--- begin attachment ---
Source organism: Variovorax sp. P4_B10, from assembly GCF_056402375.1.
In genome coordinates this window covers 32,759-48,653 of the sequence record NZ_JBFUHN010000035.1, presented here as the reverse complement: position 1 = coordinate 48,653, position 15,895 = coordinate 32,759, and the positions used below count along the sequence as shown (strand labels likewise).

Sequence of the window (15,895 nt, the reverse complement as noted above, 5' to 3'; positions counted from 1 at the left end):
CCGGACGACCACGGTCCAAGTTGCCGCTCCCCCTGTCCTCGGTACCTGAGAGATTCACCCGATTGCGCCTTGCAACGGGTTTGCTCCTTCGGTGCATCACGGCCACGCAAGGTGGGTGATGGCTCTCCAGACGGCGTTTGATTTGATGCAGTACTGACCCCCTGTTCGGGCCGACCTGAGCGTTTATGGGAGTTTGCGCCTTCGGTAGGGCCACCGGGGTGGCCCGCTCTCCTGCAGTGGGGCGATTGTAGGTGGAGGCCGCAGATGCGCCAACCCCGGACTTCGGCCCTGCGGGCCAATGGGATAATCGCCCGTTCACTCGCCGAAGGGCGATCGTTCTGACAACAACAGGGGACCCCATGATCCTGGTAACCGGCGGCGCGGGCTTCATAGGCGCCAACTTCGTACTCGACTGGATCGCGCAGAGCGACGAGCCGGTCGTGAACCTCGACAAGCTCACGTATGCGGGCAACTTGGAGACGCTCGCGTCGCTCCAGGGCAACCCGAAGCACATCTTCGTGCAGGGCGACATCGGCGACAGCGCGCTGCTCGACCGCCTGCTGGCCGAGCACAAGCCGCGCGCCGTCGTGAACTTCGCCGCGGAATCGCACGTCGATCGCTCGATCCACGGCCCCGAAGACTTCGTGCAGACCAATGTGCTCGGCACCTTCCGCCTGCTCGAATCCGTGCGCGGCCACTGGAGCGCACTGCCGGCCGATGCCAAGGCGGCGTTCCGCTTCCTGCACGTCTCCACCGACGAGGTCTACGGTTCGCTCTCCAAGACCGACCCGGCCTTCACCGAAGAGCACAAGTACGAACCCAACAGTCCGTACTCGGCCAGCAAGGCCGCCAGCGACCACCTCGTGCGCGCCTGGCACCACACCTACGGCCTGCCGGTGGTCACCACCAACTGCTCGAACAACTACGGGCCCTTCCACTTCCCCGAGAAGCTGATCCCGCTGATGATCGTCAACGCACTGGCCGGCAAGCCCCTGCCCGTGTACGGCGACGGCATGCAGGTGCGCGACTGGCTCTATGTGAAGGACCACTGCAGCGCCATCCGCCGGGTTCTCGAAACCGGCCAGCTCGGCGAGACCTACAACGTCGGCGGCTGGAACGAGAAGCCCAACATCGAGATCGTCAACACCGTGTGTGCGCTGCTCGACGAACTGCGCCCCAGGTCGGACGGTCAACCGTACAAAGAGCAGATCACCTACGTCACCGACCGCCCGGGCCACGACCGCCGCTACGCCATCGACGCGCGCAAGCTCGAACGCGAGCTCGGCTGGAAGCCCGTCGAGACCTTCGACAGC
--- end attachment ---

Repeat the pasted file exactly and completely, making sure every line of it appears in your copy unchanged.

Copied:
Source organism: Variovorax sp. P4_B10, from assembly GCF_056402375.1.
In genome coordinates this window covers 32,759-48,653 of the sequence record NZ_JBFUHN010000035.1, presented here as the reverse complement: position 1 = coordinate 48,653, position 15,895 = coordinate 32,759, and the positions used below count along the sequence as shown (strand labels likewise).

Sequence of the window (15,895 nt, the reverse complement as noted above, 5' to 3'; positions counted from 1 at the left end):
CCGGACGACCACGGTCCAAGTTGCCGCTCCCCCTGTCCTCGGTACCTGAGAGATTCACCCGATTGCGCCTTGCAACGGGTTTGCTCCTTCGGTGCATCACGGCCACGCAAGGTGGGTGATGGCTCTCCAGACGGCGTTTGATTTGATGCAGTACTGACCCCCTGTTCGGGCCGACCTGAGCGTTTATGGGAGTTTGCGCCTTCGGTAGGGCCACCGGGGTGGCCCGCTCTCCTGCAGTGGGGCGATTGTAGGTGGAGGCCGCAGATGCGCCAACCCCGGACTTCGGCCCTGCGGGCCAATGGGATAATCGCCCGTTCACTCGCCGAAGGGCGATCGTTCTGACAACAACAGGGGACCCCATGATCCTGGTAACCGGCGGCGCGGGCTTCATAGGCGCCAACTTCGTACTCGACTGGATCGCGCAGAGCGACGAGCCGGTCGTGAACCTCGACAAGCTCACGTATGCGGGCAACTTGGAGACGCTCGCGTCGCTCCAGGGCAACCCGAAGCACATCTTCGTGCAGGGCGACATCGGCGACAGCGCGCTGCTCGACCGCCTGCTGGCCGAGCACAAGCCGCGCGCCGTCGTGAACTTCGCCGCGGAATCGCACGTCGATCGCTCGATCCACGGCCCCGAAGACTTCGTGCAGACCAATGTGCTCGGCACCTTCCGCCTGCTCGAATCCGTGCGCGGCCACTGGAGCGCACTGCCGGCCGATGCCAAGGCGGCGTTCCGCTTCCTGCACGTCTCCACCGACGAGGTCTACGGTTCGCTCTCCAAGACCGACCCGGCCTTCACCGAAGAGCACAAGTACGAACCCAACAGTCCGTACTCGGCCAGCAAGGCCGCCAGCGACCACCTCGTGCGCGCCTGGCACCACACCTACGGCCTGCCGGTGGTCACCACCAACTGCTCGAACAACTACGGGCCCTTCCACTTCCCCGAGAAGCTGATCCCGCTGATGATCGTCAACGCACTGGCCGGCAAGCCCCTGCCCGTGTACGGCGACGGCATGCAGGTGCGCGACTGGCTCTATGTGAAGGACCACTGCAGCGCCATCCGCCGGGTTCTCGAAACCGGCCAGCTCGGCGAGACCTACAACGTCGGCGGCTGGAACGAGAAGCCCAACATCGAGATCGTCAACACCGTGTGTGCGCTGCTCGACGAACTGCGCCCCAGGTCGGACGGTCAACCGTACAAAGAGCAGATCACCTACGTCACCGACCGCCCGGGCCACGACCGCCGCTACGCCATCGACGCGCGCAAGCTCGAACGCGAGCTCGGCTGGAAGCCCGTCGAGACCTTCGACAGC